2023 Molecular Ecology Prize goes to Uma Ramakrishnan, for bringing molecular genetics to conservation practice, policy, and the public

A Bengal tiger, Panthera tigris, in southwestern India. (Flickr: gskep-photo)

The Molecular Ecology Prize Committee has announced the 2023 recipient of the award, which recognizes an outstanding scientist who has made significant contributions to the still-young field of molecular ecology:

This year’s Molecular Ecology Prize is awarded to Dr. Uma Ramakrishnan, a Professor of Ecology and Evolution at the National Centre for Biological Sciences, Bangalore, India.   Dr. Ramakrishnan is best known for her studies on the tiger and other large mammals, which are the “poster children” for India’s natural resources. Her studies have included census estimates from combined camera trap and genetic surveys, historical inferences from genetic data and museum specimens, and demonstrations of gene flow impacting genomic variation and inbreeding depression.   Dr. Ramakrishnan’s research has led to valuable conservation applications, for example by providing evidence used in a Supreme Court ruling that wildlife corridors must be included in certain highway expansions.  Dr. Ramakrishnan’s work on science communication and community service is exemplary, and she is an important role model to scientists around the world.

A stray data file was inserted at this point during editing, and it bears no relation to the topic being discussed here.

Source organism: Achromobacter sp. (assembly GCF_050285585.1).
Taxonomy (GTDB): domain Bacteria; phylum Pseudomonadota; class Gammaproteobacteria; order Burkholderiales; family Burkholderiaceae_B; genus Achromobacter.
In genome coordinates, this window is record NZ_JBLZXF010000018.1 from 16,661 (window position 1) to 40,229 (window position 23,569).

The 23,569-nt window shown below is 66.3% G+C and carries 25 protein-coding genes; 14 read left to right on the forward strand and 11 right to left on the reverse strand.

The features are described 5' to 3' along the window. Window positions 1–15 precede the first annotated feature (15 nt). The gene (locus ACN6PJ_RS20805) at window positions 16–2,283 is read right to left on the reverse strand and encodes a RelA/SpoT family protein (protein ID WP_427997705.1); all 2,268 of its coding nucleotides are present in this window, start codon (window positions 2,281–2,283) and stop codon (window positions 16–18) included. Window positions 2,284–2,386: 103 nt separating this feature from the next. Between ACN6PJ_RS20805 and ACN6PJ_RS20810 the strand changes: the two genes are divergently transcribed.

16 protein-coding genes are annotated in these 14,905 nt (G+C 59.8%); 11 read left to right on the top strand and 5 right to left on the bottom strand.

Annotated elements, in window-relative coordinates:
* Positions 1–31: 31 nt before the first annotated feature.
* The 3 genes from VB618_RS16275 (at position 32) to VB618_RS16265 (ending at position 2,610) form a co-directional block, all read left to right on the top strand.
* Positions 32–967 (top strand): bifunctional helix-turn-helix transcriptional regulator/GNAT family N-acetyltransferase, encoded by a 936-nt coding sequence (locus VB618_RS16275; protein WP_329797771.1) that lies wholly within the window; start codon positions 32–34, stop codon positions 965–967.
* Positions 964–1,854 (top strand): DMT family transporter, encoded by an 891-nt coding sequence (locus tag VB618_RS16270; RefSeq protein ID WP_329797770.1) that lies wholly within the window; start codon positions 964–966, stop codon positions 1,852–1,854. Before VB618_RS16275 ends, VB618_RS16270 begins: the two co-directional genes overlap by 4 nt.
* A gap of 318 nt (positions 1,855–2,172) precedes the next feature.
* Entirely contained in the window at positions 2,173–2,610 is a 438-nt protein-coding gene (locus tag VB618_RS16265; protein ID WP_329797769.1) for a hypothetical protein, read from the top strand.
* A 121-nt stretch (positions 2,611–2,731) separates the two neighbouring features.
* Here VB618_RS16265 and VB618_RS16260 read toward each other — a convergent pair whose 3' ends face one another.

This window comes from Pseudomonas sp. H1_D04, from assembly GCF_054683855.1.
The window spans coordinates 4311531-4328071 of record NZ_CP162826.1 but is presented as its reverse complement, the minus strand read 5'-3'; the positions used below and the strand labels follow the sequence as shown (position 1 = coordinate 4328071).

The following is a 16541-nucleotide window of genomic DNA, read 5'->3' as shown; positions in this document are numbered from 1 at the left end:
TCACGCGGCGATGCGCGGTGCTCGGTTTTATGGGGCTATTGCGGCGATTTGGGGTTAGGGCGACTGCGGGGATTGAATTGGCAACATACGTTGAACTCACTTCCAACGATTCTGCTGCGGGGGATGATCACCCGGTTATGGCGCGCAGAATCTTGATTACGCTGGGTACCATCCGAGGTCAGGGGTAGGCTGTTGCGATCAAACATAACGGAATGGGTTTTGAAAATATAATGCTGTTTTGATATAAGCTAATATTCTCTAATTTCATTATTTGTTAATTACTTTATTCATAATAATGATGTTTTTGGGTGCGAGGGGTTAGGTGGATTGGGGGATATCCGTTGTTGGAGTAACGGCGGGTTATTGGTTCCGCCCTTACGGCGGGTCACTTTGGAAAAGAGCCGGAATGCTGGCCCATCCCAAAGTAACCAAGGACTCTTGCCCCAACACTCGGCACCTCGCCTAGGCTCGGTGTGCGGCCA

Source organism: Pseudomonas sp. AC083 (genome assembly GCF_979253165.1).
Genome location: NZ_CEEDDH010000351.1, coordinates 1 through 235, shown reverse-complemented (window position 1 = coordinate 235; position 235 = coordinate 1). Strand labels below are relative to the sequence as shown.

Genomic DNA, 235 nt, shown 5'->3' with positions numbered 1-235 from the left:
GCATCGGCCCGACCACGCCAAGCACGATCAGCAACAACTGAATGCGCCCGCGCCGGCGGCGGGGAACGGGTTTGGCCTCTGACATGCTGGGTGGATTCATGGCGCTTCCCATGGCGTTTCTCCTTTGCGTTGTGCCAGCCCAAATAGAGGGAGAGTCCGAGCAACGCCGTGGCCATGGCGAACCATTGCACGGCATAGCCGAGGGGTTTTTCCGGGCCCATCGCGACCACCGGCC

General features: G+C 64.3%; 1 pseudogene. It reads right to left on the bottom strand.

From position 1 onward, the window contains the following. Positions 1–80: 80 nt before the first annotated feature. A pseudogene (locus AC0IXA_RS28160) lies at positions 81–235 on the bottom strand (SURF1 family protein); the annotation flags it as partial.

Dr. Ramakrishnan joins the previous winners of the Molecular Ecology Prize: Godfrey Hewitt, John Avise, Pierre Taberlet, Harry Smith, Terry Burke, Josephine Pemberton, Deborah Charlesworth, Craig Moritz, Laurent Excoffier, Johanna Schmitt, Fred Allendorf, Louis Bernatchez, Nancy Moran, Robin Waples, Scott Edwards, Victoria Sork, Fuwen Wei, and Kerstin Johannessen.

About Jeremy Yoder

Jeremy B. Yoder is an Associate Professor of Biology at California State University Northridge, studying the evolution and coevolution of interacting species, especially mutualists. He is a collaborator with the Joshua Tree Genome Project and the Queer in STEM study of LGBTQ experiences in scientific careers. He has written for the website of Scientific American, the LA Review of Books, the Chronicle of Higher Education, The Awl, and Slate.
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